Because AT/RT is so rare, these tumors are difficult to study. As a result, Dana-Farber Cancer Institute and Boston Children's Hospital collaborates with other institutions in the Boston-area and around the country to improve our current understanding of this condition and offer new treatments to children with AT/RT.
Currently, researchers at Dana-Farber/Boston Children's are working with the Children's Hospital of Philadelphia and the Broad Institute of MIT and Harvard to learn more about the molecular characteristics of acute teratoid rhabdoid tumors.
In addition, researchers in the Brain Tumor Center are collaborating with physicians and researchers that treat other types of rhabdoid tumors in order to study the effectiveness of current treatments and to establish new, more standardized treatments for all types of rhabdoid tumors.
Children's doctors and scientists have made many breakthrough discoveries about diseases like polio and leukemia; our ongoing innovative research continues to push the boundaries of the way pediatric medicine is practiced.
It's possible that your child will be eligible to participate in one of Dana-Farber/Boston Children's current clinical trials. Most children with a diagnosis of AT/RT will be treated as part of a clinical trial. These studies are useful for a multitude of reasons: Some trials are designed to evaluate the effectiveness of a particular drug, treatment or therapy on a specific disease; others help doctors to better understand how and why certain conditions occur.
If your child's physician recommends participation in a clinical trials, that likely means that your child's physician believes that the plan outlined in that trial represents the absolute best, latest care your child can possibly receive.
And participation in any clinical trial is completely voluntary: We will take care to fully explain all elements of the treatment plan prior to the start of the trial, and you may remove your child from the medical study at any time.
The Pediatric Brain Tumor Program at Dana-Farber/Boston Children's participates in several multi-center national clinical trials.
Many children with cancer receive treatment in the outpatient setting, which allows them to stay in school and continue to develop intellectually and socially. However, returning to school can be an emotional experience; our Back to School Program is designed to ease your child's transition back to the classroom.
Concierge Services is your one-stop place to learn about Dana-Farber programs, services and resources, as well as information on getting around Boston, finding lodging or restaurants, and activities in the area.
Dana-Farber and Children's Hospital, including parking facilities, are fully accessible to people with disabilities. There are wheelchairs at the main entrance, and security staff can provide personal assistance. We also have many educational materials available in large print and audiotape formats.
The Ethics Consultation Service is available for patients and families who may be facing difficult decisions and choices regarding care. Our goal is to bring together patients, families and health care providers to talk about ethical concerns and help everyone involved arrive at a resolution that is right for all.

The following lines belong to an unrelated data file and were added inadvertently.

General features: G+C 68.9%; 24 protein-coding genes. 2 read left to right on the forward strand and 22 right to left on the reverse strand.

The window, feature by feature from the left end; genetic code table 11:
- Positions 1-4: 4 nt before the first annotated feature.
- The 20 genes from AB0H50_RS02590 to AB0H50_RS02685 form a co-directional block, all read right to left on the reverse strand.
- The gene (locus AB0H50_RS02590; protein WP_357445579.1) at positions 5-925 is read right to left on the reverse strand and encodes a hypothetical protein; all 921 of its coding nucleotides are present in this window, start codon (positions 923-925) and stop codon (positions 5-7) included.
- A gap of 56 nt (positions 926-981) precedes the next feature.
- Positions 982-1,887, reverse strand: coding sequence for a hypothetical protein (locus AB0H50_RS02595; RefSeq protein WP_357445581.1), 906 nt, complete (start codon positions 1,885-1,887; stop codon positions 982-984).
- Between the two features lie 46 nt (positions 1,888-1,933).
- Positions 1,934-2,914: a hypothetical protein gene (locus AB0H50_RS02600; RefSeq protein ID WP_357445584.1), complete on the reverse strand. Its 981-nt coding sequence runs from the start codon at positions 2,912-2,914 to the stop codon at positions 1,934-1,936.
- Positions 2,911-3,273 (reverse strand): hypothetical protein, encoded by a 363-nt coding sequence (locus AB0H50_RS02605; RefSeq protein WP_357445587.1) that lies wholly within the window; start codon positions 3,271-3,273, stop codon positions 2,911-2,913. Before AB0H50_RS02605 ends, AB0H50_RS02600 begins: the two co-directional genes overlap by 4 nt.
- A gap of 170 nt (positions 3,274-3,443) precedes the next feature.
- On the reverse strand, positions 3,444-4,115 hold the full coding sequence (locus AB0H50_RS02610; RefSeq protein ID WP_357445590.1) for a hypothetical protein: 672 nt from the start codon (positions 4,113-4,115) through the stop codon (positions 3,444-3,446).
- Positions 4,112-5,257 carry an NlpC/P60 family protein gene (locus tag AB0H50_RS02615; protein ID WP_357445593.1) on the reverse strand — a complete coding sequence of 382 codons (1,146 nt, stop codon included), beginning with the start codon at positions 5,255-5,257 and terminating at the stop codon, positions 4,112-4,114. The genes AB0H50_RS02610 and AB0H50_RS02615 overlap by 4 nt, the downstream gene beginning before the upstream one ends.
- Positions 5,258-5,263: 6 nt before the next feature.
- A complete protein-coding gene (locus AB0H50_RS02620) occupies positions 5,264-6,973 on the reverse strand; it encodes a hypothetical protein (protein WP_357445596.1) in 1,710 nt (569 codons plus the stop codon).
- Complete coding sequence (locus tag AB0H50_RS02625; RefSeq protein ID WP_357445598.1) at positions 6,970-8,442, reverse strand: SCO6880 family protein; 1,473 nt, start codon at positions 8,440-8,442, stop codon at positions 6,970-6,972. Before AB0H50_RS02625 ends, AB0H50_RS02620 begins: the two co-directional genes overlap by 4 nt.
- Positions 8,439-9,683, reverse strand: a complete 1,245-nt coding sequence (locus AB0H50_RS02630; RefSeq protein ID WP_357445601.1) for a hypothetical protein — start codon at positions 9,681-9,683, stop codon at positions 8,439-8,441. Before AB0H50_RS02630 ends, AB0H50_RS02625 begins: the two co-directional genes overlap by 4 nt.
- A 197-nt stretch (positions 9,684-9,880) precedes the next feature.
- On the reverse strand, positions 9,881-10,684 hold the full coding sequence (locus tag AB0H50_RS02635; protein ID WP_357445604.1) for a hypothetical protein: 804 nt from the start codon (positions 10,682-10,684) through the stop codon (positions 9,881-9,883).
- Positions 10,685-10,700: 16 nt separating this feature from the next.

Find practical tips and suggestions for individuals caring for a family member or friend with cancer, including creating a caregiving plan, finding community resources, and looking after your own well-being.
Friends' Place provides personal consultations to help cancer patients of all ages cope with changes in physical appearance that result from cancer treatment. Our experienced, compassionate team provides fittings for compression garments or breast prostheses, helps with wigs and other head coverings, and offers make-up and skincare advice.
The Friends' Corner Gift Shop, located on the first floor of the Yawkey Center for Cancer Care, offers a wide selection of unique gifts and everyday items for patients, families and staff.
Every year, thousands of patients with cancer from around the world come to Dana-Farber for their care. We provide a wide array of logistical and other services for individuals who live outside the United States.
Dana-Farber provides interpreting services for patients whose first language is not English. Interpreters may be requested for any activity, including registration, booking appointments, attending treatments and exams, support groups, and meetings with doctors and other members of your health care team.
Just for Teens provides programs and activities for teens and young adults with cancer at the Jimmy Fund Clinic and Children's Hospital Boston. We offer activities and events both inside and out of the hospital so that you have creative ways to pass the time and can meet other teens who are going through similar experiences.
Our nutritionists are registered dietitians who can assist you in planning an optimal diet during any stage of your cancer journey, cope with any side effects you may experience, and answer your questions about the latest findings on cancer and nutrition.
The Eleanor and Maxwell Blum Patient and Family Resource Center and its satellite resource rooms are staffed by health care professionals and provide computer stations, books, brochures, videos, and CDs to help you find information and support on a variety of issues about cancer treatment and care.
Patients websites help friends and family members stay up-to-date on their loved ones' condition and write messages of support and encouragement.
The Dana-Farber pharmacy fills prescriptions for all pediatric and adult patients. Our pharmacists are an extension of the patient care team and work closely with your physicians to provide seamless, convenient, safe care.
More than 1,200 Dana-Farber patients and their families have enjoyed free trips to baseball games, theater shows, museums, and other attractions this year through the Recreational Resources program.
The School Liaison Program is for pediatric patients who are diagnosed with or have completed a treatment that involves the central nervous system. We provide consultation about the cognitive late effects of treatment to help parents understand and advocate for their child's learning needs.
Through all stages of cancer treatment and survivorship, our Spiritual Care staff is available 24 hours a day to provide emotional and spiritual support for adults and pediatric patients and family members.
Integrative therapies, also known as complementary therapies, range from acupuncture and massage to nutritional guidance and music therapy. Patients treated at the Zakim Center credit its services with easing nausea, improving circulation, and reducing pain, stress, and anxiety associated with cancer treatment.
Dr. Mark Kieran, Director of the Pediatric Brain Tumor Program, cares for children and teens with brain tumors. Dr. Kieran explains how explains how a multidisciplinary team of specialists come together to deliver specialized care for each child.
Learn more about how Dana-Farber/Children’s Hospital Cancer Center’s Pediatric Brain Tumor Program clinicians uniquely treat children and teens with brain and spinal cord tumors.
Browse clinical trials